2. How did you both meet?
We met on Jasmine’s radio show at the time, The Emotion Picture. She was doing an interview on behind the scenes of porn and King was a guest. After the show, we exchanged communication about the type of work we were doing and saw a good opportunity to work together. That was 6 years ago and we’ve been at it since!
3. What is it like to be in a relationship while doing porn with other people/your clients?
It’s like every other relationship –communication and honesty solve most anything! We discuss our shoots with one another to make sure it’s a good fit for our brand and our relationship.
4. How long have you been in porn?
King has been in the adult industry since he was 18. I’ve been in the industry for 2 years but in adult entertainment off/on since 1998.
5. Do you have any rules in your relationship to keep you both happy?
Don’t bring in any mess, keep us safe and communicate—even when it hurts to do so.
6. Do you have a preparation routine before a shoot?
Testing Testing Testing! That is always first. Then grooming, we have to make sure everything is waxed/shaved and in the right places!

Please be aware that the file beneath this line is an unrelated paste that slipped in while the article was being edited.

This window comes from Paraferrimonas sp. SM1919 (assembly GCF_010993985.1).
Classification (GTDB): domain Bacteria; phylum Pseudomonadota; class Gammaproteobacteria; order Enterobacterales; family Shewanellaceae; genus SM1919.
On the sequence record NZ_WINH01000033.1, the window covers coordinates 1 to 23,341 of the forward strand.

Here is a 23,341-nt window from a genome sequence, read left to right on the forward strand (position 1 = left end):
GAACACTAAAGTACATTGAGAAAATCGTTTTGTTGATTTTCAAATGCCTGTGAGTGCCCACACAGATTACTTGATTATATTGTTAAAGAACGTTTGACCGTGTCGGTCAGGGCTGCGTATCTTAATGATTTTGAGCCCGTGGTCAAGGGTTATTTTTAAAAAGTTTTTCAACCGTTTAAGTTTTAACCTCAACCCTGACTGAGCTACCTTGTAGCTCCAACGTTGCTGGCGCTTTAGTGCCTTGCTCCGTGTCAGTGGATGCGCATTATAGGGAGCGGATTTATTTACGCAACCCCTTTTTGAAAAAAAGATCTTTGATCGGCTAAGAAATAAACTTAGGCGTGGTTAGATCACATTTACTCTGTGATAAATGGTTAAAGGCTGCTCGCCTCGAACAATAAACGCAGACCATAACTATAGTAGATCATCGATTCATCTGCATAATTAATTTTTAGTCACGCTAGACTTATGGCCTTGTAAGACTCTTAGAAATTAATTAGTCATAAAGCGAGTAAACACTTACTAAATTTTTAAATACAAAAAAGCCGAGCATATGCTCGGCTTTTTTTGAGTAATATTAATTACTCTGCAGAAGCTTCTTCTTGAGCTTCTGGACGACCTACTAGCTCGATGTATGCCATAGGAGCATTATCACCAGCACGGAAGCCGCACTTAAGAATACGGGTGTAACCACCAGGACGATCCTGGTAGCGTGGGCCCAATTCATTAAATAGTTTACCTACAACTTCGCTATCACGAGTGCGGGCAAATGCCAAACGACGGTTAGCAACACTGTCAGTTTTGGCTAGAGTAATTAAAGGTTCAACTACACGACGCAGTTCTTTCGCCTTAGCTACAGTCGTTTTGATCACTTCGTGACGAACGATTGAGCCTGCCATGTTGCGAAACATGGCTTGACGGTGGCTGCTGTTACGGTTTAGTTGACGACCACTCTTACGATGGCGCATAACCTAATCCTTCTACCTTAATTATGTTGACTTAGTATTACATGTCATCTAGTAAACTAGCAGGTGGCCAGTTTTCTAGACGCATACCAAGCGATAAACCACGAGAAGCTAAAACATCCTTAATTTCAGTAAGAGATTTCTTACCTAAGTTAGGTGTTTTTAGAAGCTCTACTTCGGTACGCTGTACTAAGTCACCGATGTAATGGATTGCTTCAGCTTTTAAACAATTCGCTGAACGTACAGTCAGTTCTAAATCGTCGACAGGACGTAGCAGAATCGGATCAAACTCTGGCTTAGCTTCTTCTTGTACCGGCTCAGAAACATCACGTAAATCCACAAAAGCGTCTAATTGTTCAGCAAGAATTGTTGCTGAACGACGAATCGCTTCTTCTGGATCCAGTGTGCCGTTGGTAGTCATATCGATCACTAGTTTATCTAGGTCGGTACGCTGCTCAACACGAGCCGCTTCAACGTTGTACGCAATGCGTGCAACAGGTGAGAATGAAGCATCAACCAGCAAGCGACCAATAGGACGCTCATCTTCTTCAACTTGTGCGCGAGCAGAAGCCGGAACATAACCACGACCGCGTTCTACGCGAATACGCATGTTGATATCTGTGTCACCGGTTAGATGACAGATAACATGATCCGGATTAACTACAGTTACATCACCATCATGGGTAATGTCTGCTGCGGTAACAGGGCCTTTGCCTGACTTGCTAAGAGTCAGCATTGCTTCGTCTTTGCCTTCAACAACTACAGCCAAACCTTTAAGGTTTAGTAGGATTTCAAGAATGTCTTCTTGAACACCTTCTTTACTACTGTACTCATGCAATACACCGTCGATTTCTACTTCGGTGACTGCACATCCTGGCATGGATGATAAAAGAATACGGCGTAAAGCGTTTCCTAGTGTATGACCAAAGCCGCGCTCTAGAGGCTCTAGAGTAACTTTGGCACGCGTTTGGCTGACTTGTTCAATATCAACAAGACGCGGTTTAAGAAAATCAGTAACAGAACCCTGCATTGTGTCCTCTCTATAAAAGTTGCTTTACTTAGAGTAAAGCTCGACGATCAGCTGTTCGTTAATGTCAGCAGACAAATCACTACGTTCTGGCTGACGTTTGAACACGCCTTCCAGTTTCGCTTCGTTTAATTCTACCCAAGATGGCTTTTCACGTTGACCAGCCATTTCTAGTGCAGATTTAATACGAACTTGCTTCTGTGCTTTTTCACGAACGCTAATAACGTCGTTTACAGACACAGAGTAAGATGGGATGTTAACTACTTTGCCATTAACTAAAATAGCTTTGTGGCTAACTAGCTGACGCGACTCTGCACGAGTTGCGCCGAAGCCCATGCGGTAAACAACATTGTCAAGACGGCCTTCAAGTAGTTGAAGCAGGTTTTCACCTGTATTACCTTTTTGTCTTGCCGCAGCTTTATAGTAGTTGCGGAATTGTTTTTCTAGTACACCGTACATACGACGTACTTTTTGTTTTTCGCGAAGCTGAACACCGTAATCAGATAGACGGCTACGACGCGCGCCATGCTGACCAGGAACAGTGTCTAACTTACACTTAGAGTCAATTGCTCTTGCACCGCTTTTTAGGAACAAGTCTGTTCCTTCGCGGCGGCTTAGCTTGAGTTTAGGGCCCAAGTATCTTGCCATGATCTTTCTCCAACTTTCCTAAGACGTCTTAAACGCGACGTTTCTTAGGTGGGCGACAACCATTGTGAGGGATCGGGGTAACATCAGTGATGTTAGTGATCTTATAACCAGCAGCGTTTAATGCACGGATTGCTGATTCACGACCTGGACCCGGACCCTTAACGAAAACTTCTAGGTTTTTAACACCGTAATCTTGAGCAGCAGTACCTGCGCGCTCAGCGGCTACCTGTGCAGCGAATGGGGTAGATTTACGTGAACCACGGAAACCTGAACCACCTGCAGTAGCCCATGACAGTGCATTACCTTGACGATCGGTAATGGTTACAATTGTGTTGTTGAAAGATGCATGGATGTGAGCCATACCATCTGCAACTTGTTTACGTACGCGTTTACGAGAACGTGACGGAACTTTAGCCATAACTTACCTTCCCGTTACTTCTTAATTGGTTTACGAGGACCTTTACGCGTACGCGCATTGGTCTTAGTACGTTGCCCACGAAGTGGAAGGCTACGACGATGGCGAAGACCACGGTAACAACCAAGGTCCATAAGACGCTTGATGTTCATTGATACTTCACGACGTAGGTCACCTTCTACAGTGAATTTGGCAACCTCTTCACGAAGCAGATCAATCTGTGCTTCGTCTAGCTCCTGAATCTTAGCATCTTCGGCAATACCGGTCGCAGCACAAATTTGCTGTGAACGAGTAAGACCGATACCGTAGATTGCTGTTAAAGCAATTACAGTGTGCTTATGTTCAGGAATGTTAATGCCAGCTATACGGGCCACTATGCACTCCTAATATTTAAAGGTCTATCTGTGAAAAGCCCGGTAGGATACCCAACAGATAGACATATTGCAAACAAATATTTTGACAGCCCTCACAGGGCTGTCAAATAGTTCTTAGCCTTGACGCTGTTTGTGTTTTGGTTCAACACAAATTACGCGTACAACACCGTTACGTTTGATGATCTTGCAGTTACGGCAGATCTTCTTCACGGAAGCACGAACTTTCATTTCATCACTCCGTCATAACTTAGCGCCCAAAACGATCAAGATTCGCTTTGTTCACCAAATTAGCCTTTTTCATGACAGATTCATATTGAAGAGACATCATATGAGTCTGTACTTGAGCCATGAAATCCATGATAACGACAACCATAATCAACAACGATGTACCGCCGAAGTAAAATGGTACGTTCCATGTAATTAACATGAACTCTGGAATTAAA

7. National Health Week has said ‘Porn is made to look good not to feel good’, what’s your thought about it?
There is some truth in that. When we shoot with other companies it is usually about what looks good for the camera. However with Royal Fetish Films we focus on the exact opposite, we want our scenes that feel good and in turn, people that are watching will feel the passion, chemistry and in turn –feel good also.
8. What was the best porn shoot you’ve been part of?
The best shoot for me has been Orally Yours. I really enjoyed King and all of the movement through space. We just enjoyed having sex and the woman that shot it captured the things I love about watching sex –the reactions, the whole body moving and then the close ups.